Podcasts were fine.
Ultimately, the sound quality on the Beats Solo 3 is good-to-great. For 95% of people it will be satisfactory. For the remaining 5% who are looking for the best possible audio reproduction, I'd recommend looking at other headphones -- probably without active noise cancelling.
The Beats Studio 3 has Apple's W1 wireless chip built-in. Basically, for iPhone, iPad, and Mac users, this means that pairing the wireless headphones is easier than for other Bluetooth devices.
You press the button at the bottom of the right ear cup, and you'll see a pop-up on your phone's screen: 'Connect.' Then you're done. To switch the headephones over to a Mac or your Apple Watch is as easy as flipping a switch inside a menu.
The increased ease of pairing with Apple's W1 is so major that I personally don't recommend non-Apple headphones to people who want to use wireless headphones with an iPhone. You just pick up your headphones and go. If you're going to be using wireless headphones on a daily basis with an iPhone, you really want to have Apple's new quick-pairing system.
For non-Apple phone users, the Beats Studio 3 can be paired through your gadgets through Bluetooth, like other wireless headphones, or plugged in through a headphone jack. But that eliminates one of the biggest reason to pick the Beats over similarly priced models from companies like Sennheiser and Bose.
The Beats Studio 3 are great-looking headphones. Apple sent me the white version to test out, with gold accents, and I thought it looked really attractive on my head. It looks like how you'd want a $449.95 pair of headphones to look: premium and modern.
However, I never received a single compliment on their looks. I think there are a few factors why. First of all, the overall design is nearly identical to previous versions of the Studio 3, so it doesn't necessarily look like a new product.
Second, at least in New York, Beats are some of the most common headphones you see on the streets. They're everywhere. If you want a pair of headphones that stand out, the Studio 3 aren't for you, at least in the four main colours it comes in.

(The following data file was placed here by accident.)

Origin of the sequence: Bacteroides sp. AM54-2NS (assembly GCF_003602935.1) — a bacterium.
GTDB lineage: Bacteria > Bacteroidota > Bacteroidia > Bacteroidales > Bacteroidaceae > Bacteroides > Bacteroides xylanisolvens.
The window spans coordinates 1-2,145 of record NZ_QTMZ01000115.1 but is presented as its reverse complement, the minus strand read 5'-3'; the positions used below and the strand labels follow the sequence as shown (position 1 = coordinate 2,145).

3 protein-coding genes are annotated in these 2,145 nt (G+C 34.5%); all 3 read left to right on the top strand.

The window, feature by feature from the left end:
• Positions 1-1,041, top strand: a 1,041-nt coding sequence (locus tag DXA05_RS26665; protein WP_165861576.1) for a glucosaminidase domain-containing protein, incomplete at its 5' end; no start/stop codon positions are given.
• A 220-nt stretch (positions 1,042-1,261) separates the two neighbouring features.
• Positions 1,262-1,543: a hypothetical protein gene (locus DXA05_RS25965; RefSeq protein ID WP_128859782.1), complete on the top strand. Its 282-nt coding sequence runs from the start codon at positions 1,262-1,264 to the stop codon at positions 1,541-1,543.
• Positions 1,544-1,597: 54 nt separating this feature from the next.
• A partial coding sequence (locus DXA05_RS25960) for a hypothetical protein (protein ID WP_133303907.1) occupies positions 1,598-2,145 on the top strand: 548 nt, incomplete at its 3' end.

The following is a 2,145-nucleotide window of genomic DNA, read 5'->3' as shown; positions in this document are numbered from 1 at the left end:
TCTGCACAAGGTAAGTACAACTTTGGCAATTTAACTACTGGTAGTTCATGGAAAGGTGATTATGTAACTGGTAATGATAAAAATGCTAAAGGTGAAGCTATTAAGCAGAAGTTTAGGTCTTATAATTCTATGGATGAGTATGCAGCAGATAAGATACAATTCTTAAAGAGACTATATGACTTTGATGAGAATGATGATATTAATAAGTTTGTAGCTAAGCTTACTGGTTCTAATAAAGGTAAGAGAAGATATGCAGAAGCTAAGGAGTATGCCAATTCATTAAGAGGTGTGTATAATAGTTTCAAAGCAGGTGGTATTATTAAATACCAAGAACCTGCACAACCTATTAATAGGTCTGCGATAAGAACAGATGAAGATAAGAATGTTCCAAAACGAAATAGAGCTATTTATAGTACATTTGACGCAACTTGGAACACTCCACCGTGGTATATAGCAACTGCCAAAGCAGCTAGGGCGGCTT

However, Apple may in the future release a cosmetically different version of these headphones as a collaboration with fashion brands like Balmain, for example.
The Studio 3 can be worn for long periods of time -- say, a 6-hour work session, or a 4-hour plane ride.
Two hinges on each side allows the headphone band to expand to a variety of head sizes. I've got a big noggin (I wear a 7 3/4 baseball hat) and there was still ample room to continue to expand the headband even farther.
But at times, it can feel like both sides of the headphones are pressing in on your head, even if the headband is properly expanded. This is mostly a non-issue, and it does help the headphones stay attached to your head.
The earpads use a kind of fake leather that does a great job of repelling sweat. It's soft and supple. But it doesn't breathe particularly well, and after long listening sessions I found I had sweaty ears.
Beats headphones also clearly have a right ear and a left ear. The fact that it's not symmetrical allowed the design to grip your head slightly better as the cups are slightly askew.
One thing about Beats headphones that I'm always surprised by is their durability. I throw them into my bag on a regular basis, without a case, and they rarely get scuffed or dinged.
In addition, I haven't had any problems with the headband on Beats headphones breaking -- unlike Samsung's headphones -- or the hinges giving out.
If you're using Beats for your daily commute, you can expect them to a while and handle the abuse you dish out.
Like other Beats headphones, the controls on the Studio 3 are high quality, simple, and easy to use.
The 'B' on the left ear cup is a play-pause button. Press it once to stop a song from playing. Pressing it twice skips the current track and pressing it three times goes back one song.
It's also the button you can use to pick up phone calls or summon Siri on an iPhone.The ring around the B contains also volume up and volume down buttons.
On the right ear below the B is the power button, which you hold to connect your wireless headphones to your phone, or press to turn them off and save the battery. You'll press this button a lot -- think of it as a wireless replacement for the headphone jack.